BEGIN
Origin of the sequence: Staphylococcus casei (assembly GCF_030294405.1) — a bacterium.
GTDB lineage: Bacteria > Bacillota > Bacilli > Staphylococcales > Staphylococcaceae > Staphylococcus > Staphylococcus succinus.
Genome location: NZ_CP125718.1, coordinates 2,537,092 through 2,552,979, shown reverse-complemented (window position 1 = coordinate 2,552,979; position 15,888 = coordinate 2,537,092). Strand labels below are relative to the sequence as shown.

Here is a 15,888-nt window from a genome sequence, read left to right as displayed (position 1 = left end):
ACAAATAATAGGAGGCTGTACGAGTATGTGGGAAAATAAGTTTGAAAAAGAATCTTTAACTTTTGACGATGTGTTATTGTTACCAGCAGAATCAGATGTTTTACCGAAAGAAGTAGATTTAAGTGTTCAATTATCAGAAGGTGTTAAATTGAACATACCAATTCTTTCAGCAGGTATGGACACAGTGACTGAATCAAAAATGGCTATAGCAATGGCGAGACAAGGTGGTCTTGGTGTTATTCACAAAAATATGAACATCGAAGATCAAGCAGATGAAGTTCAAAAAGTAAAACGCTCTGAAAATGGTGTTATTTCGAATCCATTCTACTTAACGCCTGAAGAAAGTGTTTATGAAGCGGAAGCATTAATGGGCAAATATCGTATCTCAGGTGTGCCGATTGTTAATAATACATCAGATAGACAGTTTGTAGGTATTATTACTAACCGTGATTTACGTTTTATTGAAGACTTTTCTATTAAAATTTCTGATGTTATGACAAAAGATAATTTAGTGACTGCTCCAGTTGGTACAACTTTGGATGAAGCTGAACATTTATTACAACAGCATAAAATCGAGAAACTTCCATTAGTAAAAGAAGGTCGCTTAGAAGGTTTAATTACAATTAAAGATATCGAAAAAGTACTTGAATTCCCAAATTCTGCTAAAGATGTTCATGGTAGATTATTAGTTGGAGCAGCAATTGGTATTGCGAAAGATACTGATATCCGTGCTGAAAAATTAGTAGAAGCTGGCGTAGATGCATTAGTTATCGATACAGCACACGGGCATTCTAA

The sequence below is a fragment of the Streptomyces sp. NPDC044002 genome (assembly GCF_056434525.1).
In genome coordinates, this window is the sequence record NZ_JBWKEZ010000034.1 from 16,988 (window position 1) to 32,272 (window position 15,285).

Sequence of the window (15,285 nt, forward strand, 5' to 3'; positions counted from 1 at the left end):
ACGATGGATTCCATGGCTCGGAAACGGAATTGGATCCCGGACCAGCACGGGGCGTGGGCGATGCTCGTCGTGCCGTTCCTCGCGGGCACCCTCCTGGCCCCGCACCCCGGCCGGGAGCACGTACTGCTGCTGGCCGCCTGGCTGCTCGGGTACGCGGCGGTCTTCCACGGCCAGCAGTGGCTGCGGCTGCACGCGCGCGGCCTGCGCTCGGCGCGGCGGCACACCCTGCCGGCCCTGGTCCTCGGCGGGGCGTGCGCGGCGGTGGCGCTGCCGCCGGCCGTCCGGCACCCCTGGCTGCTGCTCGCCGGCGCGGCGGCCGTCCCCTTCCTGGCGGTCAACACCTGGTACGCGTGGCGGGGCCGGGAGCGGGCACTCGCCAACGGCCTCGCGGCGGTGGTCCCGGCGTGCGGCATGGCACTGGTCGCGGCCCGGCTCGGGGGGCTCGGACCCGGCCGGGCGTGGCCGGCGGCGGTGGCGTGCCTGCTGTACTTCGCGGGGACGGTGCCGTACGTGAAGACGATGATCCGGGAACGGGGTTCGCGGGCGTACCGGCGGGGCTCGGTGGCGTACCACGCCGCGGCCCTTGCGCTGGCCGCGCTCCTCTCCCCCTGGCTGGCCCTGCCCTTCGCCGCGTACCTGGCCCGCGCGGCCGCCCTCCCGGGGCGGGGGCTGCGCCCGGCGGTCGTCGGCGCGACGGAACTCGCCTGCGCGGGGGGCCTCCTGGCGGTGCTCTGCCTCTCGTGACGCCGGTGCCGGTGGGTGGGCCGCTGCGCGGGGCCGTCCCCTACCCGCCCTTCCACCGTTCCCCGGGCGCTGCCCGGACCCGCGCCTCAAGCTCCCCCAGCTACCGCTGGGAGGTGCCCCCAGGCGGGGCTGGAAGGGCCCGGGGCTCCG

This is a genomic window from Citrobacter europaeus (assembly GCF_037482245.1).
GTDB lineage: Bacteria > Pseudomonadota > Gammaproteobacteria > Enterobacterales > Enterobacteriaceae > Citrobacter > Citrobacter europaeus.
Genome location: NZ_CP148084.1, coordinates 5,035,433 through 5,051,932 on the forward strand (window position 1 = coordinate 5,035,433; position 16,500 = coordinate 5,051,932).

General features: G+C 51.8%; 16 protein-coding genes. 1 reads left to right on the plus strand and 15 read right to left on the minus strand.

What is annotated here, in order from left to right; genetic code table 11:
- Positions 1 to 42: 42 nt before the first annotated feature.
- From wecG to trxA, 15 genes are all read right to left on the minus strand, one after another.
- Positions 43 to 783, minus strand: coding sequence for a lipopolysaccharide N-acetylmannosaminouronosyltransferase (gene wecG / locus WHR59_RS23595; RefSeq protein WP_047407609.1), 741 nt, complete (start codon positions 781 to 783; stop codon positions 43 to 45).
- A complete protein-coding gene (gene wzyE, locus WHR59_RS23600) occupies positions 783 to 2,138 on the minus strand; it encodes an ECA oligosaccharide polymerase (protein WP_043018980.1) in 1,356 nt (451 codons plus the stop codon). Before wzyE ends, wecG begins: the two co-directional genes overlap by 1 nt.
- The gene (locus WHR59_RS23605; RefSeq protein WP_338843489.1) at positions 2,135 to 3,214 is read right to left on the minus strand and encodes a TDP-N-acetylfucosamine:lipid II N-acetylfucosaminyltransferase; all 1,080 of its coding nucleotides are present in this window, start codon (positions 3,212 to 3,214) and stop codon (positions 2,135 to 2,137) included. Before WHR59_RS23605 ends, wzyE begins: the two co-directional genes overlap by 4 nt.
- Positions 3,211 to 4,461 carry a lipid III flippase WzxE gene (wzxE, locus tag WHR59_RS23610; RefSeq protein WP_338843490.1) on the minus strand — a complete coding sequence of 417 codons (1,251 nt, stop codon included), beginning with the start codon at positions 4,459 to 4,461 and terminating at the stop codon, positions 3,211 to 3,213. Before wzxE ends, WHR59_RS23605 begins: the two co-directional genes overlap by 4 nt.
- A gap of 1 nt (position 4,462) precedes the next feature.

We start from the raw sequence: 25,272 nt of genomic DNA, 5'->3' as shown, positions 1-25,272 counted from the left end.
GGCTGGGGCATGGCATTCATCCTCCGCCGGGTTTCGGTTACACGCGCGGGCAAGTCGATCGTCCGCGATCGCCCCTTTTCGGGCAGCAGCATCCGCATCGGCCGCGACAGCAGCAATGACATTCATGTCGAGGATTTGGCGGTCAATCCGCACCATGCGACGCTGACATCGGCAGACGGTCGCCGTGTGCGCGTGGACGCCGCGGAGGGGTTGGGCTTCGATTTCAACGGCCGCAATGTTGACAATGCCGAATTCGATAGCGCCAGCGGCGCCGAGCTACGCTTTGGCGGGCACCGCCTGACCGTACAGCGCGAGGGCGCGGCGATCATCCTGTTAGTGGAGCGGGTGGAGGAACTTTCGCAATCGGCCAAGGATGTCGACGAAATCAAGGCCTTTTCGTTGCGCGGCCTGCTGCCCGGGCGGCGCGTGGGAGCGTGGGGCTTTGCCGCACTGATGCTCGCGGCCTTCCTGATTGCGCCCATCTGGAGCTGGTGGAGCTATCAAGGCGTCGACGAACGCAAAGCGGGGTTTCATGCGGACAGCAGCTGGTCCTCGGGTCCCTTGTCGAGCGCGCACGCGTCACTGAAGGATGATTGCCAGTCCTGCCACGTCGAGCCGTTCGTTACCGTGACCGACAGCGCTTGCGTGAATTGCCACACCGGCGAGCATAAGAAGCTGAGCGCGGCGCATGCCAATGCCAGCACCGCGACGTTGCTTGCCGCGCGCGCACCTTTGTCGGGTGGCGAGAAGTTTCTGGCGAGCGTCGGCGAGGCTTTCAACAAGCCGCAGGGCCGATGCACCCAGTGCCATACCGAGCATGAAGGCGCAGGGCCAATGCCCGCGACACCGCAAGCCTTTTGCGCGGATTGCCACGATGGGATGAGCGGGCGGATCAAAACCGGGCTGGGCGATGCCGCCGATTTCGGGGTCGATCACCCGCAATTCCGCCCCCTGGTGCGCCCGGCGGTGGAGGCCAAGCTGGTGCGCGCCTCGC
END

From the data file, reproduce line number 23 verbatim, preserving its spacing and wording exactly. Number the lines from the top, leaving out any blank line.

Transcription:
GGCTGGGGCATGGCATTCATCCTCCGCCGGGTTTCGGTTACACGCGCGGGCAAGTCGATCGTCCGCGATCGCCCCTTTTCGGGCAGCAGCATCCGCATCGGCCGCGACAGCAGCAATGACATTCATGTCGAGGATTTGGCGGTCAATCCGCACCATGCGACGCTGACATCGGCAGACGGTCGCCGTGTGCGCGTGGACGCCGCGGAGGGGTTGGGCTTCGATTTCAACGGCCGCAATGTTGACAATGCCGAATTCGATAGCGCCAGCGGCGCCGAGCTACGCTTTGGCGGGCACCGCCTGACCGTACAGCGCGAGGGCGCGGCGATCATCCTGTTAGTGGAGCGGGTGGAGGAACTTTCGCAATCGGCCAAGGATGTCGACGAAATCAAGGCCTTTTCGTTGCGCGGCCTGCTGCCCGGGCGGCGCGTGGGAGCGTGGGGCTTTGCCGCACTGATGCTCGCGGCCTTCCTGATTGCGCCCATCTGGAGCTGGTGGAGCTATCAAGGCGTCGACGAACGCAAAGCGGGGTTTCATGCGGACAGCAGCTGGTCCTCGGGTCCCTTGTCGAGCGCGCACGCGTCACTGAAGGATGATTGCCAGTCCTGCCACGTCGAGCCGTTCGTTACCGTGACCGACAGCGCTTGCGTGAATTGCCACACCGGCGAGCATAAGAAGCTGAGCGCGGCGCATGCCAATGCCAGCACCGCGACGTTGCTTGCCGCGCGCGCACCTTTGTCGGGTGGCGAGAAGTTTCTGGCGAGCGTCGGCGAGGCTTTCAACAAGCCGCAGGGCCGATGCACCCAGTGCCATACCGAGCATGAAGGCGCAGGGCCAATGCCCGCGACACCGCAAGCCTTTTGCGCGGATTGCCACGATGGGATGAGCGGGCGGATCAAAACCGGGCTGGGCGATGCCGCCGATTTCGGGGTCGATCACCCGCAATTCCGCCCCCTGGTGCGCCCGGCGGTGGAGGCCAAGCTGGTGCGCGCCTCGC